What Can We Do About our Teens’ Smartphone Addiction?

Posted on December 30, 2017 · Posted in Analysis and Opinion, Impact and Symptoms
Teens using smartphones

An interesting audience question

I had just finished delivering my lecture on Information Overload at a hi-tech company and was taking comments from the usual group of attendees that approach me after everyone else has left – these are usually the best comments, since they come from people interested enough to stay and wait their turn.

And this time I had a surprise. A man asked me whether I give such lectures in schools, targeting kids in their mid to late teens. These are the members of Generation Z (what will we do next, one wonders, now that we’ve run out of letters?), who are “Digital Natives”, and who live in a state of total symbiosis with their mobile devices. Shouldn’t we do something about their addiction to those devices, and about the information overload they undergo?

Then, as we were talking, a woman approached and raised the exact same question.  There ought to be an intervention in schools to address the situation, she felt.

I promised to look into it.

A new childhood model

Throughout history old timers had loved to complain about how things were different in their youth… and while this is still the case, the rate of change today is accelerating and the childhood of today isn’t even remotely like that of my own youth, or even that of the Gen X following mine. I grew up without a TV in my home (not that I lacked my fill of technology – by tenth grade I was home brewing ham radio gear). My main pastimes were hobbies, reading, and playing with my friends indoors and out. My kids had TV and video games, but still got with their friends face to face a good deal. Today’s kids have Smartphones: they are always connected – but much of it is through the social apps on their devices. The numbers are outright astounding: one study found that in 2015 US teenagers (ages 13-18) use an average of nine hours of entertainment media per day, not including time spent using media for school or homework.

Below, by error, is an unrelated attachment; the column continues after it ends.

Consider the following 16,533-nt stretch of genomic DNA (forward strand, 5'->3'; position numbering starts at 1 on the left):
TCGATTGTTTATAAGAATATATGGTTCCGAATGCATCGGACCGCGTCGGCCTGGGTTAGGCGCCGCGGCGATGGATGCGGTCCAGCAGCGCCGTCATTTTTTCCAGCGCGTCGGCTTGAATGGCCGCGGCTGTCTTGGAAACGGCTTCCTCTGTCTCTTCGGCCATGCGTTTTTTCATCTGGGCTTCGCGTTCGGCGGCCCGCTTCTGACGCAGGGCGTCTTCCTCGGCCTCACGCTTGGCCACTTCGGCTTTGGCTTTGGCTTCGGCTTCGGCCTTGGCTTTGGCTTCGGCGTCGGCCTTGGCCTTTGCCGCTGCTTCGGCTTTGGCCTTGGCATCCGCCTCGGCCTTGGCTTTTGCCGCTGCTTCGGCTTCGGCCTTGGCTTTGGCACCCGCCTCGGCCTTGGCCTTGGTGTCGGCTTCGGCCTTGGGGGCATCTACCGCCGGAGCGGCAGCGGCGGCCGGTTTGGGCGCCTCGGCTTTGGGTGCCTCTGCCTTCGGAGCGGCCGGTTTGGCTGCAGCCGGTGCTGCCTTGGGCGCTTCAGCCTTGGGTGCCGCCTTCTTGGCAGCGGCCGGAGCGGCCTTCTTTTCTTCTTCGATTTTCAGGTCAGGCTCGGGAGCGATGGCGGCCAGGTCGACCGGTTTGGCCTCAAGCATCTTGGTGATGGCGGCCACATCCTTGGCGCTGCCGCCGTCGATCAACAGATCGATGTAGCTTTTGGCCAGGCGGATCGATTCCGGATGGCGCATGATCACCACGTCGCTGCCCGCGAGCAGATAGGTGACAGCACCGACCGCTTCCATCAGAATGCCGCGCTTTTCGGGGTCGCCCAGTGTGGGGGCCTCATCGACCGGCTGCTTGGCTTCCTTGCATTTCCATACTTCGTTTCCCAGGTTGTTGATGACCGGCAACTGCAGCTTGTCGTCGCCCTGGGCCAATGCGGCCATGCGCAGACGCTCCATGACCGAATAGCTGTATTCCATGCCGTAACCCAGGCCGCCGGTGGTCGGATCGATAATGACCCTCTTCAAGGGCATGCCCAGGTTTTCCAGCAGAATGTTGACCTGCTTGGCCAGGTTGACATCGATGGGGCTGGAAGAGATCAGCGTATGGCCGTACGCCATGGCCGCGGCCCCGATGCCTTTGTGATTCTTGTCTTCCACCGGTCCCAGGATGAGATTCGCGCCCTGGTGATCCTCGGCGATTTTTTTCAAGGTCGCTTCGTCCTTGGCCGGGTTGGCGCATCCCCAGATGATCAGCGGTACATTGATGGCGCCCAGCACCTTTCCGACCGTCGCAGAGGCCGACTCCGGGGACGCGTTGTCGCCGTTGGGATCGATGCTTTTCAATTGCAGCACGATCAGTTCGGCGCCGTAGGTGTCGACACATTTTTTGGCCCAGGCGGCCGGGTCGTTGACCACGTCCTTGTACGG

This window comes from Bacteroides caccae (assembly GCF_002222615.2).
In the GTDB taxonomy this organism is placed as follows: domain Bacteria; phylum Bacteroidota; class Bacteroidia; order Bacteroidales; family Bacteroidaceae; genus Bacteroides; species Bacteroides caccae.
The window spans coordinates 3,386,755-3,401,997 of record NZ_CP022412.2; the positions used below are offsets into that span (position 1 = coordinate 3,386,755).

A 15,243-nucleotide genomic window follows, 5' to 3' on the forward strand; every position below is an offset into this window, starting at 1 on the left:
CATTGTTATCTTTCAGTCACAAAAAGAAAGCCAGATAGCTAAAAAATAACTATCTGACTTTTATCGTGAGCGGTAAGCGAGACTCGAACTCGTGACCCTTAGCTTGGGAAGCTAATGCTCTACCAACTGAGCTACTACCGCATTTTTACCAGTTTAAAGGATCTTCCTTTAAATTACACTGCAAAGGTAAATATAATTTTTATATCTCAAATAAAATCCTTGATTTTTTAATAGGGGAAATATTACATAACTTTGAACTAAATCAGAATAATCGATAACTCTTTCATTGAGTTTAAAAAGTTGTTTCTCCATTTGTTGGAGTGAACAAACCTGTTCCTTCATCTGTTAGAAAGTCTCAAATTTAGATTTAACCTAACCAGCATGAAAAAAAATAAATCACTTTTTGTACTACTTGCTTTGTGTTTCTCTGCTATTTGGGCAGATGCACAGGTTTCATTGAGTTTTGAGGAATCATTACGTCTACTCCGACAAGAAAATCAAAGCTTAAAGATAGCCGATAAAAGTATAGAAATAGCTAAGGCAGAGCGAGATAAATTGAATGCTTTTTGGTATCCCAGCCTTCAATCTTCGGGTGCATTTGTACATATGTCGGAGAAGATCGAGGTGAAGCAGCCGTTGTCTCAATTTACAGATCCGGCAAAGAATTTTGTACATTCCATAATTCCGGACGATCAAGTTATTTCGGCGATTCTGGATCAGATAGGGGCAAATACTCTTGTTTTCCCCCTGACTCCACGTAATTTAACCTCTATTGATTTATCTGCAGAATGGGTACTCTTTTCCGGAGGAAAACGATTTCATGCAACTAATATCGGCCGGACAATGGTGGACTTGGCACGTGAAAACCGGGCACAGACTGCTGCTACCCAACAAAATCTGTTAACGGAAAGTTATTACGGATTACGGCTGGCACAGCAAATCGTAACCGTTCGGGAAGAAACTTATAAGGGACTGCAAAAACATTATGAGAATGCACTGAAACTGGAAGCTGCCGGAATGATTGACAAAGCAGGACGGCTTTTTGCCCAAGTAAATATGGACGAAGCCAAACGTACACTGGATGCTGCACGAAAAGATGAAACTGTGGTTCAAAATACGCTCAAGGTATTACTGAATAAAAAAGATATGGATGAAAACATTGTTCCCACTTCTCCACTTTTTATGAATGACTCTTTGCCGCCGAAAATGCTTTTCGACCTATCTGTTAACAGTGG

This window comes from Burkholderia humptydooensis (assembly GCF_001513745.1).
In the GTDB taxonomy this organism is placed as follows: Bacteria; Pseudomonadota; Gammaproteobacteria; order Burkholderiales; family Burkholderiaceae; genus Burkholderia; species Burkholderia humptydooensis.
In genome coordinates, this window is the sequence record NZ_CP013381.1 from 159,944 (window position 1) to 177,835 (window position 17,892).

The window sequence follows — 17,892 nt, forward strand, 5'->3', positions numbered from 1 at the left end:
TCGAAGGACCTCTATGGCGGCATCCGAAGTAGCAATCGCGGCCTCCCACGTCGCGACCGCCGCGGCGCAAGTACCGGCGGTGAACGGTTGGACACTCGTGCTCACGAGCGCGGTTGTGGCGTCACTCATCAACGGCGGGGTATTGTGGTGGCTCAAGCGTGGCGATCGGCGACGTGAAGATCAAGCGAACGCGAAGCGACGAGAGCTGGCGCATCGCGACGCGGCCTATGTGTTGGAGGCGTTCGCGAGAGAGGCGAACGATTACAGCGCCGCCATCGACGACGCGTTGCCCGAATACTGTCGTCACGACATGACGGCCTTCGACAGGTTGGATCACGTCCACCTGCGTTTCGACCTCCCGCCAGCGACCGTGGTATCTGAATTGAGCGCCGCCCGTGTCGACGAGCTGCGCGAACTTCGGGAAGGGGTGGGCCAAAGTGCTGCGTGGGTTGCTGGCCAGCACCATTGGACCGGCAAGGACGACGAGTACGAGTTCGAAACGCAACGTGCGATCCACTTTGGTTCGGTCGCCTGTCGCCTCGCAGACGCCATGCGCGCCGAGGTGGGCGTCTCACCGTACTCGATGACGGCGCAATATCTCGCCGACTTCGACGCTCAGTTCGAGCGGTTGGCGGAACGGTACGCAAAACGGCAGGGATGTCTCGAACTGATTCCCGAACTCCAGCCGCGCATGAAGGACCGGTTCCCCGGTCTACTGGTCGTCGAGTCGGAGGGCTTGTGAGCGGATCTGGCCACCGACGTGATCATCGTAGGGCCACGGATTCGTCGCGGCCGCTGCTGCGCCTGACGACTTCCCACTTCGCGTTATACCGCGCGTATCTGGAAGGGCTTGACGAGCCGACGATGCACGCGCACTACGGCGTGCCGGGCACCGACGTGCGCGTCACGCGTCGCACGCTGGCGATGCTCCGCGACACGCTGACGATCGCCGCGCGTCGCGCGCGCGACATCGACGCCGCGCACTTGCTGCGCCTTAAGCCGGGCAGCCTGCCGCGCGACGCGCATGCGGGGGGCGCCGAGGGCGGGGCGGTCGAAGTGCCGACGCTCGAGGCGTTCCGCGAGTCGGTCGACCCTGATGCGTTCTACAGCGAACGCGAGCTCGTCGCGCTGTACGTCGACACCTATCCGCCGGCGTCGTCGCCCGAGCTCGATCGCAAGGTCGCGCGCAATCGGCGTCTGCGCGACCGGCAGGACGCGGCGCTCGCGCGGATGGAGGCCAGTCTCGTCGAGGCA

This new screen-mediated socialization mode has never been tried in history, and of course is being applied without a shred of advance testing of the implications.

And now we can look at the outcomes.

Are smartphones harming our kids?

Opinions may vary, but new research raises some serious worries.

The first sign I saw was the research of Prof. Clifford Nass and his team at Stanford, which found that “heavy media multitaskers” – the most screen-savvy kids – performed worse at multitasking than their less digitally obsessive peers. This suggests actual changes – for the worse – in the brain’s hardware as a results of too much digital activity.

And now we hear of a study done in the US that links the alarming rise in teenage suicide and depression (we’re talking doubling rates between 2007 and 2015, for girls) – and the rise in Smartphone and social media use in the same period. Gen Z kids spend hours and hours on their smartphones – connected but physically alone. Evolution never planned for such a change to happen in less than a generation’s time. The outcome shows up in the research data: Teens who spend more time than average on screen activities are more likely to be unhappy, and those who spend more time than average on non-screen activities are more likely to be happy.